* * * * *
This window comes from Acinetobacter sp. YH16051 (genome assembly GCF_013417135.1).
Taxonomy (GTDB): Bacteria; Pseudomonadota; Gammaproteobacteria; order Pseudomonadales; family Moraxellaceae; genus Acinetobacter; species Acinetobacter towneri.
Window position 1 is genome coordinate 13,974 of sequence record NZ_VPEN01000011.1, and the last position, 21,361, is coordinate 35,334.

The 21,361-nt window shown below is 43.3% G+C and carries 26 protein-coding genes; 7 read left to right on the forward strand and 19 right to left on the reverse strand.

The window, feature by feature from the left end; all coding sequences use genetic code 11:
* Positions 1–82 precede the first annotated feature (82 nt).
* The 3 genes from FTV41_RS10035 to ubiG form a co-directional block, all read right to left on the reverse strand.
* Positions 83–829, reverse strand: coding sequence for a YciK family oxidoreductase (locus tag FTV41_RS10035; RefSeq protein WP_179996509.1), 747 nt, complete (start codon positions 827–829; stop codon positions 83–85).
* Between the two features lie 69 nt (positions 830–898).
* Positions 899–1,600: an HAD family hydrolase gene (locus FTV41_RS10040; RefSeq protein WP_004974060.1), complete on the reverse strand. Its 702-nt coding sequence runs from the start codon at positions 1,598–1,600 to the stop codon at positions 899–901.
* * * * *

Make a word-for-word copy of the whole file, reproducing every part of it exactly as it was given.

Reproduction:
This window comes from Acinetobacter sp. YH16051 (genome assembly GCF_013417135.1).
Taxonomy (GTDB): Bacteria; Pseudomonadota; Gammaproteobacteria; order Pseudomonadales; family Moraxellaceae; genus Acinetobacter; species Acinetobacter towneri.
Window position 1 is genome coordinate 13,974 of sequence record NZ_VPEN01000011.1, and the last position, 21,361, is coordinate 35,334.

The 21,361-nt window shown below is 43.3% G+C and carries 26 protein-coding genes; 7 read left to right on the forward strand and 19 right to left on the reverse strand.

The window, feature by feature from the left end; all coding sequences use genetic code 11:
* Positions 1–82 precede the first annotated feature (82 nt).
* The 3 genes from FTV41_RS10035 to ubiG form a co-directional block, all read right to left on the reverse strand.
* Positions 83–829, reverse strand: coding sequence for a YciK family oxidoreductase (locus tag FTV41_RS10035; RefSeq protein WP_179996509.1), 747 nt, complete (start codon positions 827–829; stop codon positions 83–85).
* Between the two features lie 69 nt (positions 830–898).
* Positions 899–1,600: an HAD family hydrolase gene (locus FTV41_RS10040; RefSeq protein WP_004974060.1), complete on the reverse strand. Its 702-nt coding sequence runs from the start codon at positions 1,598–1,600 to the stop codon at positions 899–901.